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    EPF rates likely to go down; should VPF investors look for alternatives?

    EPF rates likely to go down; should VPF investors look for alternatives?

    EPF rates likely to go down; should VPF investors look for alternatives?
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    By Anshul   IST (Updated)

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    With large withdrawals and fewer contributions during coronavirus pandemic, the Employees’ Provident Fund (EPF) rates are likely to go down, experts say.

    With large withdrawals and fewer contributions being made amid the coronavirus pandemic, the Employees’ Provident Fund (EPF) rates are likely to go down, experts suggest. Speculation is rife that Employees' Provident Fund Organisation (EPFO) -- the retirement fund body -- may cut interest on EPF for this fiscal (2020-21), from the current 8.5 percent.
    This is expected to have a cascading effect on the returns from EPF and Voluntary Provident Fund (VPF), believes Abhinav Angirish, founder of Investonline.in.
    VPF is an extension of EPF and investors can opt for VPF only if they have an EPF account.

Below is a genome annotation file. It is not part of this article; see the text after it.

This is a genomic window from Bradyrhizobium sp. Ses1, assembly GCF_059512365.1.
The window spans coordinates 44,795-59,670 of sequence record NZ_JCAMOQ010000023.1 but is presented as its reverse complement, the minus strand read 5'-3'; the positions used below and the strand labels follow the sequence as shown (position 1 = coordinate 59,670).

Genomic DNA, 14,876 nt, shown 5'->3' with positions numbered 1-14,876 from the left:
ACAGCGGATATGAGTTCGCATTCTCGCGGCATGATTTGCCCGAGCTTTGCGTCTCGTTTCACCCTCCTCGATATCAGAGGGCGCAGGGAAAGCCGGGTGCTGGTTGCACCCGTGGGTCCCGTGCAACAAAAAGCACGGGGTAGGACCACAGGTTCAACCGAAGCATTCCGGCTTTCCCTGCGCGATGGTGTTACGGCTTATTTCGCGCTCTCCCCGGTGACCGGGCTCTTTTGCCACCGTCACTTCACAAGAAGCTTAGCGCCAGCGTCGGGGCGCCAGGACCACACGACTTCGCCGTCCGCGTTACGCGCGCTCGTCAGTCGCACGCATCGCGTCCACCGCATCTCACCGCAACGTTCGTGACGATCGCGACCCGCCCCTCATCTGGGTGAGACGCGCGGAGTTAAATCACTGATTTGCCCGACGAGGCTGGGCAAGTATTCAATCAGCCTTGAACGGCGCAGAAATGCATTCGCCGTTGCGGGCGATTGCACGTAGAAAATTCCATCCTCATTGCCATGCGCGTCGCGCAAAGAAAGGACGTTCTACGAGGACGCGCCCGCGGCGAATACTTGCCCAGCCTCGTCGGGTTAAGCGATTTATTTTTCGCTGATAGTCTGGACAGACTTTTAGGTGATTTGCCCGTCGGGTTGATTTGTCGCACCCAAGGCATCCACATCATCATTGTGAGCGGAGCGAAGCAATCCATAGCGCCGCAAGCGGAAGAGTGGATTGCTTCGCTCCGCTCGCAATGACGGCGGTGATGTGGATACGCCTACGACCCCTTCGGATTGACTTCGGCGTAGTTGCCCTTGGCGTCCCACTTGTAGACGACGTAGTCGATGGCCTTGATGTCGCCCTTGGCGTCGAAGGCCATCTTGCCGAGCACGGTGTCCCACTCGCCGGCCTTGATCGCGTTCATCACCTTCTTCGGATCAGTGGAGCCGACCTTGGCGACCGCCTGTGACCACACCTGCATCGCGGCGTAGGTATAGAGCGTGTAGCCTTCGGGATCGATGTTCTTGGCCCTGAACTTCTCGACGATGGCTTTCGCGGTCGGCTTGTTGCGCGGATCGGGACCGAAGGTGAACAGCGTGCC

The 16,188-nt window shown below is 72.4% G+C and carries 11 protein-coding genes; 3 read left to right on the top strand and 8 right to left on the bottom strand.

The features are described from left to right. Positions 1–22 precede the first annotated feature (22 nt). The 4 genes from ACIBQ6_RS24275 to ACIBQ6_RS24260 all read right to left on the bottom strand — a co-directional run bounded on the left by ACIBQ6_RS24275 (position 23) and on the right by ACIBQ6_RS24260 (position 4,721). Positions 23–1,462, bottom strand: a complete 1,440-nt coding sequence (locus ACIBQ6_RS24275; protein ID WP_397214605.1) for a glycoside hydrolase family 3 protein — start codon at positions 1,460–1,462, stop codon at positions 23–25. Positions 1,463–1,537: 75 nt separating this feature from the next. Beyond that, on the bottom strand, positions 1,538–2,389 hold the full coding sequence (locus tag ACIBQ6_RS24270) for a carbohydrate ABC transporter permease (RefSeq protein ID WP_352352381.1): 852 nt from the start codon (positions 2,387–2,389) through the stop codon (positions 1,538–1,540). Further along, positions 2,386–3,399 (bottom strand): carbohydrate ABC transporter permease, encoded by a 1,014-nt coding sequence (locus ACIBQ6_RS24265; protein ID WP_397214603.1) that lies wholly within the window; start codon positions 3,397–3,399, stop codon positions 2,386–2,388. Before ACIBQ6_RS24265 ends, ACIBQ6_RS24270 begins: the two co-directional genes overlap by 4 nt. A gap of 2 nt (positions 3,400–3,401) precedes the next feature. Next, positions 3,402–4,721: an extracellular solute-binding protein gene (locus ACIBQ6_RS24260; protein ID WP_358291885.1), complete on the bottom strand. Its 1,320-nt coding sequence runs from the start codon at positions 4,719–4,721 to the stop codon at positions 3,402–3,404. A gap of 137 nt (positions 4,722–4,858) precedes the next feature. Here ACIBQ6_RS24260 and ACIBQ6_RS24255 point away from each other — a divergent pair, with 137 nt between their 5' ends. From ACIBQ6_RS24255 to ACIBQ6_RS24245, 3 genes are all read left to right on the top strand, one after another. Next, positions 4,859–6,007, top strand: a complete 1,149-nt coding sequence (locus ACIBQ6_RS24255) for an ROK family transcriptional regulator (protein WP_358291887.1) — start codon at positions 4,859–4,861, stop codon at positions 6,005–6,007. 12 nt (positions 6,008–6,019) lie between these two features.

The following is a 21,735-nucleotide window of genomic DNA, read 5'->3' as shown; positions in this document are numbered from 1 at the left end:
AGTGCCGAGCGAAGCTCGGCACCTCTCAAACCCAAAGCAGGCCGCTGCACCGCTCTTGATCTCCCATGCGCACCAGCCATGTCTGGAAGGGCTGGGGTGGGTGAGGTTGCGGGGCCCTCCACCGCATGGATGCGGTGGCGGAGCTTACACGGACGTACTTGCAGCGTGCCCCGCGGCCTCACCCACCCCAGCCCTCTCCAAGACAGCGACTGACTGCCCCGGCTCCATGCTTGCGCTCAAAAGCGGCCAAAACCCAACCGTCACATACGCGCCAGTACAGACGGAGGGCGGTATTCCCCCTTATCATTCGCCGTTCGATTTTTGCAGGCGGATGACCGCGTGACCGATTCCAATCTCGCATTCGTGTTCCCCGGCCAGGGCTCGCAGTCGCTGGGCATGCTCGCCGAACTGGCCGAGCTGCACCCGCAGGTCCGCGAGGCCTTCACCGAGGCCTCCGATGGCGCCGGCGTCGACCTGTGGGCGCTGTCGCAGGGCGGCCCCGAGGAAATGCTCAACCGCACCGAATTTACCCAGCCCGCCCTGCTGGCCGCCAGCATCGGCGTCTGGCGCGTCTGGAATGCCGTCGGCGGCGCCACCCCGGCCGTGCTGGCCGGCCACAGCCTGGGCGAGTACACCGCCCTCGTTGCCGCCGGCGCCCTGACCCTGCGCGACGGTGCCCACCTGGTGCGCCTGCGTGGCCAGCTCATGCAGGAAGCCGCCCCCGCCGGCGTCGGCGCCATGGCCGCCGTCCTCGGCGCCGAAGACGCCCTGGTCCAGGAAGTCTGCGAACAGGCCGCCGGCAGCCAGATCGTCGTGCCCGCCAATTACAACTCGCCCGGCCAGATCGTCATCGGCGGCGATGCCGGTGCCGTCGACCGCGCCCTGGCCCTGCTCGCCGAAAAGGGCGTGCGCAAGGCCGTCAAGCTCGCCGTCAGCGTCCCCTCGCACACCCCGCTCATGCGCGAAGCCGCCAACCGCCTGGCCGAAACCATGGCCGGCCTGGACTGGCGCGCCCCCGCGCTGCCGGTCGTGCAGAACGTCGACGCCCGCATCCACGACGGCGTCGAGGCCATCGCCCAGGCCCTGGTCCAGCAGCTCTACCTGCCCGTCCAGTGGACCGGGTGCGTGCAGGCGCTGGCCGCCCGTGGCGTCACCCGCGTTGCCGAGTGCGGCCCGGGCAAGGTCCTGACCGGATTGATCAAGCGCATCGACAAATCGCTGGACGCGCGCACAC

Additionally, Budget 2021 levied tax on interest income above Rs 2.5 lakh in the case of EPF. This would further add to the woes of subscribers as interest earned on the annual EPF above Rs 2.5 lakh will be taxable.
    According to Angirish, VPF investors will have to assess their risk appetite and look for alternatives. Conservative investors, Angirish suggests, can park their money in Public Provident Fund (PPF) if they have not exhausted the limit of Rs 1.5 lakh.
    "For those who are in the highest tax bracket, the post-tax returns work out to around 5.98 percent. However, one must note that the present interest rate of 8.5 percent in EPF is not guaranteed. It is reviewed by the EPFO central board of trustees (CBT) every year," he explains.
    If investors can digest volatility, Angirish says, they should consider investing in mutual funds. "Equity mutual funds are ideal for building a retirement fund. Mutual funds are also tax-efficient since only 10 percent of capital gains are levied on long-term investments. Investors who are in their 30s can start investing in equity mutual funds. Even if they are in their fifties, they can still invest in debt mutual funds to generate higher returns," he advises.
    Before investing in mutual funds it is, however, recommended that investors should seek the advice of financial planners.
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